Xiaolin Wang, University of Western Australia (Australia)
Jan Florian Wellmann, University of Western Australia (Australia)
Klaus Regenauer-Lieb, University of Western Australia (Australia)
Hui Tong Chua, University of Western Australia (Australia)
Frank Horowitz, CSIRO (Australia)
Rifts, intraplate grabens, continental margins and sedimentary basins can contain thick sedimentary sequences that offer a unique low grade heat supply for geothermal use (see companion abstract). Many major cities, are built on such sedimentary basins, thus providing exploitable heat right where it can be used. By exploring for and utilizing low grade heat in a permeable sedimentary environment we address an overlooked opportunity for broadening the utilization of geothermal energy.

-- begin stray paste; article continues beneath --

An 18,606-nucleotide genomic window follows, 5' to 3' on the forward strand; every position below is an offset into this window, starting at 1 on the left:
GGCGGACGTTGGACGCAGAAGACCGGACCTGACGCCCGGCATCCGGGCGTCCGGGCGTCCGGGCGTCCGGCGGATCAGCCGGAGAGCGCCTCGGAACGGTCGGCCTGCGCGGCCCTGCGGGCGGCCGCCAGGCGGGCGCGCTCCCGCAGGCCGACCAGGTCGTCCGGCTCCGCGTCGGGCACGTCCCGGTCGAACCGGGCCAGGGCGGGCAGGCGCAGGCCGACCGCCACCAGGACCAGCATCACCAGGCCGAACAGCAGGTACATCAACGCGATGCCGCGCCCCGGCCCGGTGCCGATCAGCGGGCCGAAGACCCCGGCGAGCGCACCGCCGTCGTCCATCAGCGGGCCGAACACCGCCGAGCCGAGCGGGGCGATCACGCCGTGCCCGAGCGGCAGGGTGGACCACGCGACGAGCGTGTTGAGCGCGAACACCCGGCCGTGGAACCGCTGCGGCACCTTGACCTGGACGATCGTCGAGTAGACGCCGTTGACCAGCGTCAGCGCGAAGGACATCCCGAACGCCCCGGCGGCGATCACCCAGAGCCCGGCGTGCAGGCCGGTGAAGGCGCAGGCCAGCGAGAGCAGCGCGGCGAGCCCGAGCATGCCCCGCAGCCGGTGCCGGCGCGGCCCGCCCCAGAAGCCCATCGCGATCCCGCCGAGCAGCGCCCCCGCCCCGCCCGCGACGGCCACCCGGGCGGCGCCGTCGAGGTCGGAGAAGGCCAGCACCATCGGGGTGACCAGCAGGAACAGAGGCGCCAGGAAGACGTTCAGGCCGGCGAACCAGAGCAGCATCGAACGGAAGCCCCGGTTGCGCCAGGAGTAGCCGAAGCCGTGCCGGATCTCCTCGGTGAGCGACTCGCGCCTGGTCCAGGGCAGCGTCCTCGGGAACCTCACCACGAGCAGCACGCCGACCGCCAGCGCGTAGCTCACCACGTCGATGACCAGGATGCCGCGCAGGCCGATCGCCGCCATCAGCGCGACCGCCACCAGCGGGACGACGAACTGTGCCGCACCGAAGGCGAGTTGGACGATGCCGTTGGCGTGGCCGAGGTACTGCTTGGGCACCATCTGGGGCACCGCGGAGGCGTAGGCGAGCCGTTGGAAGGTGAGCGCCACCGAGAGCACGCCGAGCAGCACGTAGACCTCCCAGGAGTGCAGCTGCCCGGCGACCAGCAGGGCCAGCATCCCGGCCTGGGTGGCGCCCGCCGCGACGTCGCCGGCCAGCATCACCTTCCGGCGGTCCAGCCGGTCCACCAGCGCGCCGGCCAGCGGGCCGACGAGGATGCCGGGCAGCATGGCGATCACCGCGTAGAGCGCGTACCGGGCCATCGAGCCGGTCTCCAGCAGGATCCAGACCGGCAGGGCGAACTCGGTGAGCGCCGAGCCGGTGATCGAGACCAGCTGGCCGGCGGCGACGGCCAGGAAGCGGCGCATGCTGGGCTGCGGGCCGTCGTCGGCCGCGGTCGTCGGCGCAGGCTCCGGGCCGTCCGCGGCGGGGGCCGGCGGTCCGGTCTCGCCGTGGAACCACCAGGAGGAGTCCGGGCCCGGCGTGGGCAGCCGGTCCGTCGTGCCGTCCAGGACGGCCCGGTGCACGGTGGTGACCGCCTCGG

We suggest that geothermal groundwater convection in such basins provides a natural underground heat exchanger in such systems. There are challenges and opportunities. The main opportunity is that the drilling costs can be reduced substantially because the convection cells provide natural transfer of heat to shallower levels. Through this effect geothermal power may in the future become more competitive even in areas with normal or only slightly elevated regional heat flow. The main challenges are that the convective upwelling zones need to be accurately targeted and new methods need to be devised to harness the use of low grade heat. Shallow geothermal sources may not reach the temperatures necessary for efficient electricity generation but are ideally suited for direct heat-driven desalination, heating and cooling, and dehumidification technologies.
Here we present some novel direct heat designs with the vision to provide geothermal zero-emission desalinated water, air conditioning and power to our cities.